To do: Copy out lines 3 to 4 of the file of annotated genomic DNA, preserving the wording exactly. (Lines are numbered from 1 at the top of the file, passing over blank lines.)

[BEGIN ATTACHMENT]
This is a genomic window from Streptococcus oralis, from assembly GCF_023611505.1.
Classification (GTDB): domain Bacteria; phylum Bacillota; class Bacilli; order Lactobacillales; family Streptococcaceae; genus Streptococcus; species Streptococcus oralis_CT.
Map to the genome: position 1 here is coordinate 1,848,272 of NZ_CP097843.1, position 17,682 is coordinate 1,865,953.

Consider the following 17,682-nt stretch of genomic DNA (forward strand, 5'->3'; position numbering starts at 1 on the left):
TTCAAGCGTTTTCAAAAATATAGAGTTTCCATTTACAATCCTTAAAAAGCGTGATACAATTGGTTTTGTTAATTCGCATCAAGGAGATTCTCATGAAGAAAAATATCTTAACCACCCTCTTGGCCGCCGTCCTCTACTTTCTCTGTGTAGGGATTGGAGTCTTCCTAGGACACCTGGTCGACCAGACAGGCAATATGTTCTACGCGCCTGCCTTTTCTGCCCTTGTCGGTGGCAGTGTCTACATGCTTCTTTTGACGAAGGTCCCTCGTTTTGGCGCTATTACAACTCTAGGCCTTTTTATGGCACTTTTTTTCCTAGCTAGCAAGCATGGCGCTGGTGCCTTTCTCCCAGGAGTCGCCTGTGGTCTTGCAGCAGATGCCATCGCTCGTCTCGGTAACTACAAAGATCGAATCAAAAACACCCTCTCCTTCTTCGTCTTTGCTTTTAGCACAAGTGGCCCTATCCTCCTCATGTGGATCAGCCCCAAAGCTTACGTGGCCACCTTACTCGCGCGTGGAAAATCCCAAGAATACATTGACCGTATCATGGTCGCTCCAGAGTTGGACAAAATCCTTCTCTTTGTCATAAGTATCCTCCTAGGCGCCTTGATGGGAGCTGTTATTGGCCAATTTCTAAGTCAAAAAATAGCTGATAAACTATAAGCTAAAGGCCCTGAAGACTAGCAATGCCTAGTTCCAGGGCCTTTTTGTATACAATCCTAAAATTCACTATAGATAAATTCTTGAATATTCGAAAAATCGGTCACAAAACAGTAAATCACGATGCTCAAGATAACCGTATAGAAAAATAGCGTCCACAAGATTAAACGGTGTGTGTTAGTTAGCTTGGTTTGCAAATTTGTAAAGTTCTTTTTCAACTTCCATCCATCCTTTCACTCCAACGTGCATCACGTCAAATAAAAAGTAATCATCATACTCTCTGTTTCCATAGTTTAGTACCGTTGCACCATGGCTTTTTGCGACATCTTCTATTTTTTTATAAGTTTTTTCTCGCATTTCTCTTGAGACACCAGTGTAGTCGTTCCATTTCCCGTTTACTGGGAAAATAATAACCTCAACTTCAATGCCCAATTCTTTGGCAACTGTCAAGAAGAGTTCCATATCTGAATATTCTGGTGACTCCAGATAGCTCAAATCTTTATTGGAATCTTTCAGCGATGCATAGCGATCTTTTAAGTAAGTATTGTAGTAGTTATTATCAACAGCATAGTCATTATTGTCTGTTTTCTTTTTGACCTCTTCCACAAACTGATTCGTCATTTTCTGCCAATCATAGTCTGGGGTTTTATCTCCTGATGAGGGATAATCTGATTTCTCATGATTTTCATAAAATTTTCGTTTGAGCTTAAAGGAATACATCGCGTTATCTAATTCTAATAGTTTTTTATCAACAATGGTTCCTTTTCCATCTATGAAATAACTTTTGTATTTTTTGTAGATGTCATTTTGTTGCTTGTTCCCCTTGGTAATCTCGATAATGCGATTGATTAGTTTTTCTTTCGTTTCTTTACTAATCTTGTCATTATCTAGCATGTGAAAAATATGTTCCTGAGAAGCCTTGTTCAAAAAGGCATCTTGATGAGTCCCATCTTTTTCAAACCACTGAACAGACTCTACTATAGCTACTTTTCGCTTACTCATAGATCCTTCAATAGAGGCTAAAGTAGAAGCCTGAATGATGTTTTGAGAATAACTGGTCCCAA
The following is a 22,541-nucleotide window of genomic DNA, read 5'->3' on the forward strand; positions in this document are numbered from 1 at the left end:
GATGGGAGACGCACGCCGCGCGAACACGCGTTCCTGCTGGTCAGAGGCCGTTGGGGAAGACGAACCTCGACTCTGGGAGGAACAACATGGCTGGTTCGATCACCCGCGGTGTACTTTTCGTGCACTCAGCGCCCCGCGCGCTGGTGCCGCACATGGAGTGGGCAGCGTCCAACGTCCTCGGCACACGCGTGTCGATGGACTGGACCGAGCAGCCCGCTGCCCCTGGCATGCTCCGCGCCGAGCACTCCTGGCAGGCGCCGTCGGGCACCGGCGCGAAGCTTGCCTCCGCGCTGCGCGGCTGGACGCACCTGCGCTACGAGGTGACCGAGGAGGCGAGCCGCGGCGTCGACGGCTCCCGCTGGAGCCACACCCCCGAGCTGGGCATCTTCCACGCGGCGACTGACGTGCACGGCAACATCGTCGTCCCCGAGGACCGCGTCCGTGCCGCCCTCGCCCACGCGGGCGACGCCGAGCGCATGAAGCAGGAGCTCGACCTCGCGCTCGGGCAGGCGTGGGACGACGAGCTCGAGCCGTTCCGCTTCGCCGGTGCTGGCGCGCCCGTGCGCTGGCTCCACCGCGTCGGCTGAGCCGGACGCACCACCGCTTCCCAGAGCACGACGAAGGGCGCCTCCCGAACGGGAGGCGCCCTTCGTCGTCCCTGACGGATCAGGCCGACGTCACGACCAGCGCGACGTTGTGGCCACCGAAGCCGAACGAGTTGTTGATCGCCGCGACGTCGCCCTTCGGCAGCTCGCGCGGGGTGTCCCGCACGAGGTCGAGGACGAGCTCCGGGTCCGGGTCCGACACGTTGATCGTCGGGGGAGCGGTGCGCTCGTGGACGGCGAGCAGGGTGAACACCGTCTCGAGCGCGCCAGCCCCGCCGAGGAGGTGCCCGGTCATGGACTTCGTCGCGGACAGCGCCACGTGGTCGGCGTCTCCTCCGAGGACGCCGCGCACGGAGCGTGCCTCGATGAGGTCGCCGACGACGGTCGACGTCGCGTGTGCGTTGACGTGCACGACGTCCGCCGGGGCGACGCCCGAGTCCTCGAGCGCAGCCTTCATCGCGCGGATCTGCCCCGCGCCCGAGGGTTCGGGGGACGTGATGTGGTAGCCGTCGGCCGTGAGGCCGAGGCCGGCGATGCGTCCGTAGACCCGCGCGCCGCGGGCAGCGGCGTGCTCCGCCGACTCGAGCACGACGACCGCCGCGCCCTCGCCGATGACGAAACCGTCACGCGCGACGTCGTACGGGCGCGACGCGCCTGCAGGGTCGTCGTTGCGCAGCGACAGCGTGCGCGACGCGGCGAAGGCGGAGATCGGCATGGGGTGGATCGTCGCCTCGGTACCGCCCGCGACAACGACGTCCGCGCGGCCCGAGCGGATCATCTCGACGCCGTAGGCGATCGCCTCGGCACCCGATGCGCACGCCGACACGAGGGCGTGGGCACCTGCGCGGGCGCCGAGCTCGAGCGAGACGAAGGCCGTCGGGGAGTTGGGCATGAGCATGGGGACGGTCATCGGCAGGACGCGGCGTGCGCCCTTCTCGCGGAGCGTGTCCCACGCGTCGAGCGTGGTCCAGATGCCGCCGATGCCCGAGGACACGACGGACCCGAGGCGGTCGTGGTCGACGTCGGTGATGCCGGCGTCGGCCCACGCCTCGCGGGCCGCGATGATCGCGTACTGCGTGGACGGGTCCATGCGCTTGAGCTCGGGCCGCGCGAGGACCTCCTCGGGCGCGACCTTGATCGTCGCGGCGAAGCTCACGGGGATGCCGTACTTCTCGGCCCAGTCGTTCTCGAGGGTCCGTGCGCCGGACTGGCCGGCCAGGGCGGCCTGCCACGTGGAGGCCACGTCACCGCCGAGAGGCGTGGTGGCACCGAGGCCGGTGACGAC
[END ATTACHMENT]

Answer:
Map to the genome: position 1 here is coordinate 1,848,272 of NZ_CP097843.1, position 17,682 is coordinate 1,865,953.

Consider the following 17,682-nt stretch of genomic DNA (forward strand, 5'->3'; position numbering starts at 1 on the left):